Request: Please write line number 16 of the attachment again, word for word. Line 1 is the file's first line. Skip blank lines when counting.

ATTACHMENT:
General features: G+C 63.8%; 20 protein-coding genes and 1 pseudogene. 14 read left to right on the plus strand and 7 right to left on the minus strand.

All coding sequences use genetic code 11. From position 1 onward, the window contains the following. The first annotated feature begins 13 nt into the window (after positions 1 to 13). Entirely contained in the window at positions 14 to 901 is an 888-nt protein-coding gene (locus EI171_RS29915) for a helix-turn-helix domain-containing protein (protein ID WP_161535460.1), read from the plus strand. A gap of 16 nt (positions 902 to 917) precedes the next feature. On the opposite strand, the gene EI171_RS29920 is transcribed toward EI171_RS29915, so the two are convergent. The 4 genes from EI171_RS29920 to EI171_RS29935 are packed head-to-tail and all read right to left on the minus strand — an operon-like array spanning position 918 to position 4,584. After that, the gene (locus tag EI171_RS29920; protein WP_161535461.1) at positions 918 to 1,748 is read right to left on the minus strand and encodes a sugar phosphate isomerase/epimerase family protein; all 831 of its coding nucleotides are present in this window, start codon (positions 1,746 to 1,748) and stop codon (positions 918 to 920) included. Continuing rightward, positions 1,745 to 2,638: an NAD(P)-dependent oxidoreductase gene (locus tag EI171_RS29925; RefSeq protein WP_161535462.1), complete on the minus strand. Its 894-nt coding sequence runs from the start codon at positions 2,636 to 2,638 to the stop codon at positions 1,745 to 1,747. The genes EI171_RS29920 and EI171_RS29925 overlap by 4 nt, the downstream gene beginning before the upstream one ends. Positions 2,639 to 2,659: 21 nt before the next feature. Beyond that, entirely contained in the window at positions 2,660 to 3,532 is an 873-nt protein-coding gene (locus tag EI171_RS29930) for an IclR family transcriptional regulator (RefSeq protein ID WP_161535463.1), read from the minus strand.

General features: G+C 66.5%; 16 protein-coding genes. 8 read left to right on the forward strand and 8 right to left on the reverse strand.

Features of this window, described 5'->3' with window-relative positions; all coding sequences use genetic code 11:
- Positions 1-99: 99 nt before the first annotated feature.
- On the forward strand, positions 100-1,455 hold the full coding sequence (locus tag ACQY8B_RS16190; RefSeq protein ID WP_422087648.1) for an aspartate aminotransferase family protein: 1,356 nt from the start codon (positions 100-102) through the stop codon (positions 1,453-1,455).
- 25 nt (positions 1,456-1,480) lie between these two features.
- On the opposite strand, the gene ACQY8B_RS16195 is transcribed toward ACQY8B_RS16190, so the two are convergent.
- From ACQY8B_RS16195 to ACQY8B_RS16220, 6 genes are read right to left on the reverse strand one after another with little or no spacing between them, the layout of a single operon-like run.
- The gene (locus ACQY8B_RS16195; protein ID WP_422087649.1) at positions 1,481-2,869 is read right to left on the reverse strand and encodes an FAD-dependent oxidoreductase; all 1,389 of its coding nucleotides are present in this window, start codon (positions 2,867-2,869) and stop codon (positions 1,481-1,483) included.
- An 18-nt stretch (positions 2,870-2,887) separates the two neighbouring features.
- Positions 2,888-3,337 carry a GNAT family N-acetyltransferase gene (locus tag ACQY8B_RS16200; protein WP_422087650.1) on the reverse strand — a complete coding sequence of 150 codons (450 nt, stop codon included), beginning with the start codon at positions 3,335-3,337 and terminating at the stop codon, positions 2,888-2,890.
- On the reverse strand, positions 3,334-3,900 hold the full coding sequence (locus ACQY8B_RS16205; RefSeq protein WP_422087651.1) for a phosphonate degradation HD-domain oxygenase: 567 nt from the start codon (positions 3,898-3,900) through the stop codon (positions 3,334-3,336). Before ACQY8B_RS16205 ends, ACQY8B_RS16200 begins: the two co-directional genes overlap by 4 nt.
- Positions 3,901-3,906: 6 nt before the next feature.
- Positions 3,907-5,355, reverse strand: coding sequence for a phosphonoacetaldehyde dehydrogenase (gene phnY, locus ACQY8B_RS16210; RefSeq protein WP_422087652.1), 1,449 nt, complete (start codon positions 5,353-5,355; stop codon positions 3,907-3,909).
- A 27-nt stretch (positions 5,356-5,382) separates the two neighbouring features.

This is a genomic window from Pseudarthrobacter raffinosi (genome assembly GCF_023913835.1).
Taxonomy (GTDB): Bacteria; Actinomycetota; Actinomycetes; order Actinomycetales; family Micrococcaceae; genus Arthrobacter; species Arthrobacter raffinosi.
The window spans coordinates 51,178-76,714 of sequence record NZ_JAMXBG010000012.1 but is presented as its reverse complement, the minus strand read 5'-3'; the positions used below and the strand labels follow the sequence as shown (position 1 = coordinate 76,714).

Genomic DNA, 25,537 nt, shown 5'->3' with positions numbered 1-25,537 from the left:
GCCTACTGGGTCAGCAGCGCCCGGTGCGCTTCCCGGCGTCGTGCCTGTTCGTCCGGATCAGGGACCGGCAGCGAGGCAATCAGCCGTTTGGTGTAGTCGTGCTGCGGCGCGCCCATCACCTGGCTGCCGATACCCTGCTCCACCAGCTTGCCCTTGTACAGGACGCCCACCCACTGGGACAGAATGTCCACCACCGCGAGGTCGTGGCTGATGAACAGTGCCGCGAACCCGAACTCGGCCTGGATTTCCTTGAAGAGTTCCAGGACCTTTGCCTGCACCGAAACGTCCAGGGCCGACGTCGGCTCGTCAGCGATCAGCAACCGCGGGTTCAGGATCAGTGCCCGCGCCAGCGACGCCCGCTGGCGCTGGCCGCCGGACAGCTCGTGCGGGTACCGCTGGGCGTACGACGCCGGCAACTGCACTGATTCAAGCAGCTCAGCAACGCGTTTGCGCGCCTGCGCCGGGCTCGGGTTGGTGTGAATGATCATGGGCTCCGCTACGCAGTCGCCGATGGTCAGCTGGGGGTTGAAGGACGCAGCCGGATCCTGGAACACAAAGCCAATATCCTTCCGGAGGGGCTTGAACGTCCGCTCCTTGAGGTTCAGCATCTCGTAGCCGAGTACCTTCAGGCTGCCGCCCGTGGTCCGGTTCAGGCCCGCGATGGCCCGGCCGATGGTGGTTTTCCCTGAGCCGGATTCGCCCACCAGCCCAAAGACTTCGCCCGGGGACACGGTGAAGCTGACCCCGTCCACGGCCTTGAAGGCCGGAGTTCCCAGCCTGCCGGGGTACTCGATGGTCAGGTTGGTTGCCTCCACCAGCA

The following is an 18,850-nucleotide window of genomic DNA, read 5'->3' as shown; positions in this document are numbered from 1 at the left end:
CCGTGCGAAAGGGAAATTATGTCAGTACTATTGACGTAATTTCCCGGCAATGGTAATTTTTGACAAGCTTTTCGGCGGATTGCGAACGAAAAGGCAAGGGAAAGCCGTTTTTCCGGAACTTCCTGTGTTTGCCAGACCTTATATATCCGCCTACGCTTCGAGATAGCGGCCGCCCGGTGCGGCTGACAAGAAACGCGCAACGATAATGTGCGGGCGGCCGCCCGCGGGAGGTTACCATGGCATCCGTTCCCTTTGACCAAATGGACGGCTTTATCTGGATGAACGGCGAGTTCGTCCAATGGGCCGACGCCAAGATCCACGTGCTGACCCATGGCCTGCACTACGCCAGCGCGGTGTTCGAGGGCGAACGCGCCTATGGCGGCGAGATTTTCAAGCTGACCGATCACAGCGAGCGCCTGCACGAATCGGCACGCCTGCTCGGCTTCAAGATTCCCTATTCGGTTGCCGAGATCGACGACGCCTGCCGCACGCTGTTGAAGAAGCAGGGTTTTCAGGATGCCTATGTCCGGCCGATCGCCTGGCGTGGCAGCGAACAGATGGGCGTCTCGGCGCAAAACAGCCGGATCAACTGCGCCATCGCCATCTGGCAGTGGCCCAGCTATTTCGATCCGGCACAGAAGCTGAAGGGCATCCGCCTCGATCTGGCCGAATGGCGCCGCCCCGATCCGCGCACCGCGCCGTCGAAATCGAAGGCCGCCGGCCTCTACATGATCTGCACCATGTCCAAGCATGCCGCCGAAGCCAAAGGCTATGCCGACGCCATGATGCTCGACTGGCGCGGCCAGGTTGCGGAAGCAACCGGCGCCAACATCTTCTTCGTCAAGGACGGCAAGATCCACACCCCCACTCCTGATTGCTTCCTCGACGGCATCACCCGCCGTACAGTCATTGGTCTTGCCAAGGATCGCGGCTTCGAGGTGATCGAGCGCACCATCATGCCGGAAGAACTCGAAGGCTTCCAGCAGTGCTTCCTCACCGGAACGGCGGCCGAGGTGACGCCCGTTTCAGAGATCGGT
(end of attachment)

- A 27-nt stretch (positions 5,356-5,382) separates the two neighbouring features.